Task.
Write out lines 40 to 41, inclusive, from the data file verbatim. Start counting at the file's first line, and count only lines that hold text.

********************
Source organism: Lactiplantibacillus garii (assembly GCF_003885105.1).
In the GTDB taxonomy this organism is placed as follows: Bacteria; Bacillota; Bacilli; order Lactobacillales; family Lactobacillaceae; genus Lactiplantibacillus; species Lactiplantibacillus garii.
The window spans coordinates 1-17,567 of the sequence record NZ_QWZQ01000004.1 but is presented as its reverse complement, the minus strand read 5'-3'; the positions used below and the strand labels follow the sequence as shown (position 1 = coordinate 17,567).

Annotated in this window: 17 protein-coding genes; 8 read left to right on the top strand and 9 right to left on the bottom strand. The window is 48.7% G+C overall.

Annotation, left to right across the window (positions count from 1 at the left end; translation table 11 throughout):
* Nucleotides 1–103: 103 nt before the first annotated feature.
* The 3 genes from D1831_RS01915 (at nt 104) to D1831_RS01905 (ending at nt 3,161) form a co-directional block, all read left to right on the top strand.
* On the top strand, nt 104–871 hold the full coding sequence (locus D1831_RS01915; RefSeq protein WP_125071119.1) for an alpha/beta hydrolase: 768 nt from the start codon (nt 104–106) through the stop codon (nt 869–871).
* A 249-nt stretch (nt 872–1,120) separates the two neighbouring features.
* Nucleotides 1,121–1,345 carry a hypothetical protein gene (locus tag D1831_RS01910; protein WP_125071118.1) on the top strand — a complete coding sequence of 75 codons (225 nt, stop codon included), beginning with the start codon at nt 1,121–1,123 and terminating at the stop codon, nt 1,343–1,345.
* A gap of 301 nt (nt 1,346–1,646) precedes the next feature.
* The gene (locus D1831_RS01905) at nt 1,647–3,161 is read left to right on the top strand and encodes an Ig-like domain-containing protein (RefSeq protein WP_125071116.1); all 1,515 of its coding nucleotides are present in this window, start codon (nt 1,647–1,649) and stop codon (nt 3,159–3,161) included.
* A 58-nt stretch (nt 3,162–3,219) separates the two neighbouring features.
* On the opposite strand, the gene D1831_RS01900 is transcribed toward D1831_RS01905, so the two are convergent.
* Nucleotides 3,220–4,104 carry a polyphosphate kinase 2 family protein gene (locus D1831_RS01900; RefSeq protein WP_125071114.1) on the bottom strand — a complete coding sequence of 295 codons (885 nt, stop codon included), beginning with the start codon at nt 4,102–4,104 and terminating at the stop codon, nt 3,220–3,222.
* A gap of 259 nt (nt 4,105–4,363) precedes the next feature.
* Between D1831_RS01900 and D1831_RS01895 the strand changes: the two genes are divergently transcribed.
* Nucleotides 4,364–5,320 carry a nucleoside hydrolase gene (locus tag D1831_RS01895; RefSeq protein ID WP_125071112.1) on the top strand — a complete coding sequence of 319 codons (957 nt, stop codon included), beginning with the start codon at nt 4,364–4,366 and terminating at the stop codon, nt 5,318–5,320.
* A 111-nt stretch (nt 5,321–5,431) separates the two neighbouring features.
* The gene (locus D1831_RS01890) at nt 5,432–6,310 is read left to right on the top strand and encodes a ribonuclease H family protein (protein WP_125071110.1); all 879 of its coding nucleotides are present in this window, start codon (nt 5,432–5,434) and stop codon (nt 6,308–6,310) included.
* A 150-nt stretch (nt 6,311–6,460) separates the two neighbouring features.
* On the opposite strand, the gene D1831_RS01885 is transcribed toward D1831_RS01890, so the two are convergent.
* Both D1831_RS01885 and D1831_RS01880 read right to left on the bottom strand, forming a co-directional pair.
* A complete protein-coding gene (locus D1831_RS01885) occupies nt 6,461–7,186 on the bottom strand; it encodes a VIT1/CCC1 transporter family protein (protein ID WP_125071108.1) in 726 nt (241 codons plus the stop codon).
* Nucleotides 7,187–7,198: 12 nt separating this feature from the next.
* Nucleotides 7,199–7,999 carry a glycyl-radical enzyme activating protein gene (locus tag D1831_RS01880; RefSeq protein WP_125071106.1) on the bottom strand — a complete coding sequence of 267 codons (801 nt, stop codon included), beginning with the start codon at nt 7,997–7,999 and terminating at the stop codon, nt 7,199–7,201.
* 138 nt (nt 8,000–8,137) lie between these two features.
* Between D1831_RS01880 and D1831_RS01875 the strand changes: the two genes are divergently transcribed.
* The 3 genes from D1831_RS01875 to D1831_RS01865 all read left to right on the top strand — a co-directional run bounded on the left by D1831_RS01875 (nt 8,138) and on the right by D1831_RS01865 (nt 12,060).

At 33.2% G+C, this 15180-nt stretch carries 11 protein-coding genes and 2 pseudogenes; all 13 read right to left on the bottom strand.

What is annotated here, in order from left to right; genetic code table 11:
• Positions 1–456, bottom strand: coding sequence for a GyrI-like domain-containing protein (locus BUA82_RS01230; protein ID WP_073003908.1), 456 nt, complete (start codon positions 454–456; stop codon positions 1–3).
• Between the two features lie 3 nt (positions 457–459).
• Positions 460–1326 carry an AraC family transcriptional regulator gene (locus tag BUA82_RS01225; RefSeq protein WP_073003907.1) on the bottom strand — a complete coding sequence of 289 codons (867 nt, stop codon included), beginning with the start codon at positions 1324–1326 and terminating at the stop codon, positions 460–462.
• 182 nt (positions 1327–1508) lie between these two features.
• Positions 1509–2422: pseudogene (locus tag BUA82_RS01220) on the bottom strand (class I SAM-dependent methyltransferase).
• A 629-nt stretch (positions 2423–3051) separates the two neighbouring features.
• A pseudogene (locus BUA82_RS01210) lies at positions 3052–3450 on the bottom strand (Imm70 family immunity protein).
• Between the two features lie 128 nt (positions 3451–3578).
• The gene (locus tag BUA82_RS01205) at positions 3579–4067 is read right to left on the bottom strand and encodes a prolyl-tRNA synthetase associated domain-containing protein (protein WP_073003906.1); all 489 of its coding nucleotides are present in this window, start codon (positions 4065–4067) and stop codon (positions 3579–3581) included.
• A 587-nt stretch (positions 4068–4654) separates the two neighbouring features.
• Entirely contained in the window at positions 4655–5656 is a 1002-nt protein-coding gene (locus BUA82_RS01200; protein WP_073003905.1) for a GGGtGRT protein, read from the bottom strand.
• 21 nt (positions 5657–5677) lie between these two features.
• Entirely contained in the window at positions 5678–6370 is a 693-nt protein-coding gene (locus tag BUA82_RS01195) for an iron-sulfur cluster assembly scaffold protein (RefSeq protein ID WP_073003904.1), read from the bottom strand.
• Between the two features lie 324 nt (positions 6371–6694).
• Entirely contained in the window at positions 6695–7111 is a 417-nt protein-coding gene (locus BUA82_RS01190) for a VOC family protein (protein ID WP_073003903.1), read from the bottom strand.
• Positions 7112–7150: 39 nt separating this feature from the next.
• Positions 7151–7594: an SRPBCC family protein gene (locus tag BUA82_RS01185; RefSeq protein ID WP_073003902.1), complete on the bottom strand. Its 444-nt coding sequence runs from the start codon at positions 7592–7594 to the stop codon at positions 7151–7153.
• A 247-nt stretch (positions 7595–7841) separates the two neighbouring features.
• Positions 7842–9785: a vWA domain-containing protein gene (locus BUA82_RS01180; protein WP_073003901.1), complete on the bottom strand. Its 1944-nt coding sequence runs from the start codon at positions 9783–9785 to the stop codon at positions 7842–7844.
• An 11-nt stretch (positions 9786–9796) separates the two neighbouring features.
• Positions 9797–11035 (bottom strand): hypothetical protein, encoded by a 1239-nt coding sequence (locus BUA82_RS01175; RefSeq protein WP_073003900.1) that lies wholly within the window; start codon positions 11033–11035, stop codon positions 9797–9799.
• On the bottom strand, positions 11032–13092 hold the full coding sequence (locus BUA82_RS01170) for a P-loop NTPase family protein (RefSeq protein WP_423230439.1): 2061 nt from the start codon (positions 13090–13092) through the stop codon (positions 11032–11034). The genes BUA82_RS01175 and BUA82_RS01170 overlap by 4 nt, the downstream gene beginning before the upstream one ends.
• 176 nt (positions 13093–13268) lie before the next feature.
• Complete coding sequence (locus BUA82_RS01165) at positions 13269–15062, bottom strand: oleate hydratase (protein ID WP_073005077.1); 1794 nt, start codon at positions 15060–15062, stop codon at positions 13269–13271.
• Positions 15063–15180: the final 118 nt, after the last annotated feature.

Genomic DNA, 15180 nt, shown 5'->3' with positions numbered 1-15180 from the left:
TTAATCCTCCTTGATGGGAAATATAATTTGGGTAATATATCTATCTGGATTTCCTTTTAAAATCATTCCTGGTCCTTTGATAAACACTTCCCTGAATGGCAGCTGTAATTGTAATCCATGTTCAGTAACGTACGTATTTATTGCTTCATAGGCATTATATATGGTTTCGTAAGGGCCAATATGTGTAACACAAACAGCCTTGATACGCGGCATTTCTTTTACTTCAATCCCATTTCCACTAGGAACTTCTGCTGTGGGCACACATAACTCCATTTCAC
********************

• The gene (locus tag BUA82_RS01205) at positions 3579–4067 is read right to left on the bottom strand and encodes a prolyl-tRNA synthetase associated domain-containing protein (protein WP_073003906.1); all 489 of its coding nucleotides are present in this window, start codon (positions 4065–4067) and stop codon (positions 3579–3581) included.
• A 587-nt stretch (positions 4068–4654) separates the two neighbouring features.